I’ve talked about how I believe a cultural and media focus on fancy food and recipes may be part of the problem in people not cooking, feeling they don’t know how or can’t.  We all learn in different ways.  I think for many of us, there might be empowerment in knowing that perfection doesn’t matter, that you can throw things together with certain principles rather than instructions and specifics.  Certainly a looser approach means less kitchen waste in that you don’t necessarily have to go out and buy ingredients, and you are afforded a creativity in using up what you do have on hand.  I’ve tried to demonstrate this with frittatas and minestrone and some other posts I never quite finish.

Lately I’ve read two great approaches to making veggie pan “cakes”, and I wanted to share them with readers.

The first was this excellent Anna Stockwell article about Maria Speck’s approach to “Veggie Patties.”  It’s truly worth bookmarking for every home cook and food educator, because it’s schematic but leaves loose for the pleasures of experimentation.

And just today the lovely Zero-Waste Chef posted something similar on her thoughts on Vegetable Fritters.  I find Anne-Marie’s use of Sourdough Starter in this way very interesting.

Needless to say, for fermenting enthusiasts, there’s loads of opportunity to throw in our sundry creations.

Whatever ingredients you choose to play with, I find thinking this way liberating and fun– including the salsas and hot sauces you could serve as enticing condiments.


A 24 May 2016 postscript: see this fantastic Guardian piece: Anna Jones’ Versatile Veggie Fritter Recipe.  I love her work.

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Upcycle your sprouting potatoes by growing potatoes.  Maybe this is completely obvious to many of you, but doing it last year really drove home this possibility for me.  It was all small-scale — buckets and barrels and nothing too big, but it would be possible on verges and in any space, containers, or ground you might have, at whatever scale is called for.

Read the rest of this entry »

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Oranges: a fermented chipotle salsa; a sour pickle with fenugreek and mustard; a scrap vinegar beauty cure; and dried orange peels for many uses…

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Mission #pumpkinrescue: Thoughts on the comprehensive culinary flexibility of pumpkin, as well as links on juicing, sprouting, fermenting Harry Potter style and DIY skin treatments… Read the rest of this entry »

I want one or two! And I want EVERYONE to have one or two.  Cuter than any hay box, better insulated than any tea cosy.

Not sure I support the Clean Development Mechanism or Carbon Credits though…

Read this to learn why I’m skeptical. 

And have a look in the comments as well…  and tell me what YOU think…

…whether a fantastic idea, product and project has allowed itself to contribute to Greenwash and ultimately thus more emissions…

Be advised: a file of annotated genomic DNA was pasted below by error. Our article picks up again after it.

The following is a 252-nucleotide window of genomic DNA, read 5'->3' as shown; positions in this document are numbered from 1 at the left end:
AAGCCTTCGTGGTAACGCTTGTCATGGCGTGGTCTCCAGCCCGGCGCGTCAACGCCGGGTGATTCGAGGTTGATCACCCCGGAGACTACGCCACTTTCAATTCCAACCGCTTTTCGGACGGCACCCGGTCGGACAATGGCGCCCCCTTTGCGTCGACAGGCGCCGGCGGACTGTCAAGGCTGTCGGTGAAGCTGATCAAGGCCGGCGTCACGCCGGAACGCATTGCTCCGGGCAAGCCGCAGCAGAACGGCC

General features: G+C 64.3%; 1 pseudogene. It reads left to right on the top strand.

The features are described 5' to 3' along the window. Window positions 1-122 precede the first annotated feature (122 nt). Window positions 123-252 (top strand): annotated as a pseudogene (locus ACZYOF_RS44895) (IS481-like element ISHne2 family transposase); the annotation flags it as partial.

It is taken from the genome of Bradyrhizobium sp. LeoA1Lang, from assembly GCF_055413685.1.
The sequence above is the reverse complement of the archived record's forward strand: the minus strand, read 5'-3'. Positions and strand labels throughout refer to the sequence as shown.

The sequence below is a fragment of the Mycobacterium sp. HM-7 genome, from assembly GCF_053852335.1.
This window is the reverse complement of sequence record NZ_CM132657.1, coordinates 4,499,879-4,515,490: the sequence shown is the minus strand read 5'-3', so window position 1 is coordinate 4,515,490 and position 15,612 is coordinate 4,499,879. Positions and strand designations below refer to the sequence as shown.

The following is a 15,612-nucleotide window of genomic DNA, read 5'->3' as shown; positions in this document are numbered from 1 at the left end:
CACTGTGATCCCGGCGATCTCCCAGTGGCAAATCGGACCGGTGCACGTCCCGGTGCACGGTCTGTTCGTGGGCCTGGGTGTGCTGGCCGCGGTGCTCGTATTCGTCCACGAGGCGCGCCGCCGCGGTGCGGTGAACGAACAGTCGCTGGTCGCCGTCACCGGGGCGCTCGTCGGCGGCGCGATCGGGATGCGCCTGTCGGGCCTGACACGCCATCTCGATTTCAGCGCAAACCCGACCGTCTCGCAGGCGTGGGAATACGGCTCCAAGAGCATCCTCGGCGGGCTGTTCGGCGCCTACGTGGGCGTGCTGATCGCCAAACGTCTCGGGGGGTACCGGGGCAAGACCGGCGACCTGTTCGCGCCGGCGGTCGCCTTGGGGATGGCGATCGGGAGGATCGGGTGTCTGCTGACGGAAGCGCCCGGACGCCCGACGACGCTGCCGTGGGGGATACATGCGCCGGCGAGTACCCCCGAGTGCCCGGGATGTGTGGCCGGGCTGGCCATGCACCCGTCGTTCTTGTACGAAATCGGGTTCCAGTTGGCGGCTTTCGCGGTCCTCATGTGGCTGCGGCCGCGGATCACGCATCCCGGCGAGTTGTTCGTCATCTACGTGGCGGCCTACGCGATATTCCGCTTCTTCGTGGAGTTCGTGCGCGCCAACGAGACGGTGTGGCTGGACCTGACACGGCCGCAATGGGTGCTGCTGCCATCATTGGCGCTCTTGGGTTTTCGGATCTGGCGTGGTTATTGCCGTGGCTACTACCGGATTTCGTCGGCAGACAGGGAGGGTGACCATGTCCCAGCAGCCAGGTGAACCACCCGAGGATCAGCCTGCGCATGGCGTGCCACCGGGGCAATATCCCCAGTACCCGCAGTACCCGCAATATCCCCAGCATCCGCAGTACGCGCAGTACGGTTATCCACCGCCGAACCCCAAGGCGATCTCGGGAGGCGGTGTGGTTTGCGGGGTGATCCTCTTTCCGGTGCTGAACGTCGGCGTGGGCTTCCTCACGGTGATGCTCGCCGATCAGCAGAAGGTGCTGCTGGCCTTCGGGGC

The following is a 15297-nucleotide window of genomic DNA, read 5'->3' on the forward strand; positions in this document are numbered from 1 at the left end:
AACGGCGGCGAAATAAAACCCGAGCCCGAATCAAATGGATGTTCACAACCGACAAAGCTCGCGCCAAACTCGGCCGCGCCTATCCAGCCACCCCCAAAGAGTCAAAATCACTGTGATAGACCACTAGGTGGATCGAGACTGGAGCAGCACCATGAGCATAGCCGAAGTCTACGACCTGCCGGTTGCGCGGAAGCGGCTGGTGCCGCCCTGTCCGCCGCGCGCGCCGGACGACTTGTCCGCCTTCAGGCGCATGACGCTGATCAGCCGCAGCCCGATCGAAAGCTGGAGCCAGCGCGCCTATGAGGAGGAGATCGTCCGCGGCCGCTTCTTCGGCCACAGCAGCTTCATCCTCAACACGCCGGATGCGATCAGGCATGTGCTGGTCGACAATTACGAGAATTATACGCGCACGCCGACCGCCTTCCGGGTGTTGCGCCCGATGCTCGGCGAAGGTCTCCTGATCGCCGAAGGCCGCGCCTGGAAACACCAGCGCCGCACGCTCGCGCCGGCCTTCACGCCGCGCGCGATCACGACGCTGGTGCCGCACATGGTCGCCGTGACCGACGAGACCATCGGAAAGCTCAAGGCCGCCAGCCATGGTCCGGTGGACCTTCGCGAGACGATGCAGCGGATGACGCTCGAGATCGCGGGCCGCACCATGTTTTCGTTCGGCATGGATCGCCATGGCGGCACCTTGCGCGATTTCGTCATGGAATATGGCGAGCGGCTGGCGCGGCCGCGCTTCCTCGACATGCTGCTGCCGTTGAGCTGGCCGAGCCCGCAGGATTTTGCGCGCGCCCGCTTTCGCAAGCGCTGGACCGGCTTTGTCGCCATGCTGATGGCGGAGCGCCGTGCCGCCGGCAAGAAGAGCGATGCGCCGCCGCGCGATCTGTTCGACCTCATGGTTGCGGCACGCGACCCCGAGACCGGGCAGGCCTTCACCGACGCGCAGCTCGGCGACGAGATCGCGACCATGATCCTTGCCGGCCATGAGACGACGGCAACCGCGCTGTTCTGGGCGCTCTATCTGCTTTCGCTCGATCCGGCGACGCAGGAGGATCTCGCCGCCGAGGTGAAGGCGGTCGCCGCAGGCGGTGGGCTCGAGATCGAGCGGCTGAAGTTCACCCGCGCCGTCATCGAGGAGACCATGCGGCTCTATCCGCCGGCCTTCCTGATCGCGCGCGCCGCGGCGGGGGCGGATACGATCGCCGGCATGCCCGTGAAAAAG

Well , a postscript the following day:  I wrote to Wonderbag and this was their very nice response:

“Thanks so much for the post and we are thrilled that you love Wonderbag! As you are probably aware, the Carbon Markets have collapsed so at this stage we are not selling carbon and the relationship with CDM is stagnant until further developments for the better in terms of global carbon policies. The wonderbags are in no way subsidized by Carbon Funding.”

OK, n ow I’m going to buy some!

Less is More

Here’s a household tip: If you have a dishwasher and use tablets, you can cut them in half so a box lasts twice as long. A friend described this long ago as “a green ritual.” It’s money saving, primarily, yet I also dislike using these chemical things– even the natural ones (ie biodegradable) come to us from a dysfunctional, polluting, wasteful industrial economy.

Some friends like dish washing, and I think I would too, the hot sudsy water, the pleasure on the hands, but just in my life there are so many dishes! all the time! never ending! And my husband the energy calculator reckons that if you do your washing up little by little, and if you use hot water, then dishwashers, if you have one, are more energy-efficient. I can only believe him. In our last house,with a solar hot water system, the hot was plumbed into the dishwasher. Before doing this, my mister had rung around to various dishwasher manufacturers to enquire why they all recommended installing the machines to the cold pipe, and heating the water in the machine, not the household system; no one could think of any reasons. So when we had solar hot water, we ran the dishwasher. Loved it. I believe the same appliance is still in that house, a decade later, working fine.

We don’t have solar now, but we still reckon the dishwasher is more efficient, and we do, for what it’s worth, buy our electricity from a renewable producer. Say what you will about the grid system, but this is the best choice we feel we could have made for the moment.

And here I am about every 6 weeks chopping up tabs in half– and then sometimes running cheapo vinegar through the appliance too. All is working fine, so wanted to share this handy household tip.